Another issue I had with this method of control is the majority of the time when you pick ‘Look’, your character would talk to one of the people there rather than actually looking. Doing this action would usually open up the pathway for you to talk to them more or move out, but still – it all gets a little confusing. I would have personally preferred it if the icons for each of the character faces or the look command had greyed out once all possible actions for that option had been done – at the moment, it’s like a free-for-all as you spam all of them until the “we are not done yet” message stops popping up when you try and move on.
The game features some puzzle, as I mentioned above, and some of them are pretty good. An example is the first one you encounter – you have a keycard to enter a hotel room, where a murder took place, but you don’t have the passcode. You must look in your inventory at the ID card in order to get the code (using the die visual style) and you are then presented with the keypad. In order to press the numbers, the die is replaced with a numerical die which you can spin in order to select the right numbers. This is a neat feature and I imagine it would have worked really well on the phone back in the day as well.
On top of the puzzles, you will have to engage with some ‘chatbots’ where you are ordered to read the text and reply accordingly in order to keep the conversations engaging. This is difficult as the translations over here may not have matched what they were looking for. It was hard to spot patterns and respond accordingly every time, thus resulting in some guesswork. There is also some fight sequences that weren’t the best I’ve seen…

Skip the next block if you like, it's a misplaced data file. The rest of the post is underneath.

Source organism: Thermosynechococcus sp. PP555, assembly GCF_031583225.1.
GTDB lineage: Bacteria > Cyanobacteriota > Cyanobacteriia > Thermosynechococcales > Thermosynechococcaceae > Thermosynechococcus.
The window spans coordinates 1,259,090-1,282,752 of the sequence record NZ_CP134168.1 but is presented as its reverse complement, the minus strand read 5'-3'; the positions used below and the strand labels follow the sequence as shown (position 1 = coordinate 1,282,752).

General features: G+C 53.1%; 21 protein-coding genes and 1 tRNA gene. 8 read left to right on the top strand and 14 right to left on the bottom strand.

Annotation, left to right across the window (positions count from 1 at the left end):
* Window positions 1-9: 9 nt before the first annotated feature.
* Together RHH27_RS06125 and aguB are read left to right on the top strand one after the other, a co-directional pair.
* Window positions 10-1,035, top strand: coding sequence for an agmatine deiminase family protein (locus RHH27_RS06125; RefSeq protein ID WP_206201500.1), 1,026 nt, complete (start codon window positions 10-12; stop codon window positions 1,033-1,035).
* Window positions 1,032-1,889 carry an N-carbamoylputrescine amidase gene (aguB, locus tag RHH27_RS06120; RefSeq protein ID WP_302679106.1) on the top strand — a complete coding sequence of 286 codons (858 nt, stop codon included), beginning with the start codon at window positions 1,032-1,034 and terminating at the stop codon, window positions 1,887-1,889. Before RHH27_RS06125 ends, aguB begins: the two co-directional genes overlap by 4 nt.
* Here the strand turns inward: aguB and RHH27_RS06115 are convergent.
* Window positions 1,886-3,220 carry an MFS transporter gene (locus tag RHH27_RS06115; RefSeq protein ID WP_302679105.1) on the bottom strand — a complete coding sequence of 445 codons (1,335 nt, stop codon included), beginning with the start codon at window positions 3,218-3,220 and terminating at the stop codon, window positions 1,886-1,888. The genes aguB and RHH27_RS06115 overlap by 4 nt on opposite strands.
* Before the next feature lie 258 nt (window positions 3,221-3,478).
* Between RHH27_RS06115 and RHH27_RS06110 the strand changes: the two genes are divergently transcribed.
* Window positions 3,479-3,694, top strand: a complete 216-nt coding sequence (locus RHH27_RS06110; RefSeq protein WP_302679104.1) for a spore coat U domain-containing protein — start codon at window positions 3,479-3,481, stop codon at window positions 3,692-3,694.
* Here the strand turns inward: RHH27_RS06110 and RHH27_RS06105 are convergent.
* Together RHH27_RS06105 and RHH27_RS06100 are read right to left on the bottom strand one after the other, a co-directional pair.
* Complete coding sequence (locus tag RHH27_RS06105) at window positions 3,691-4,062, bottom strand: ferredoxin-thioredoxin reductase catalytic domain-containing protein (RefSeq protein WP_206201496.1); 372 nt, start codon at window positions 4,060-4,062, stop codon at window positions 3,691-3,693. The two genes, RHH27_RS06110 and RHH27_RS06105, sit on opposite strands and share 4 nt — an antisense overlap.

Where The 25th Ward: The Silver Case really shines is in it’s audio and visual department! Visually, the game may not seem like much but the art style is so unique, dark and gritty. Everything works perfectly in tandem with the game as it offers a dark and creepy look within the strange, disturbing district. The game does a great job of visually enhancing all of the dialogue and perfectly gets the message across that the 25th ward isn’t a place you want to be. Some of the crime scenes are incredibly visual, gory and disturbing as well – even though they are only images, they still shocked me in some places!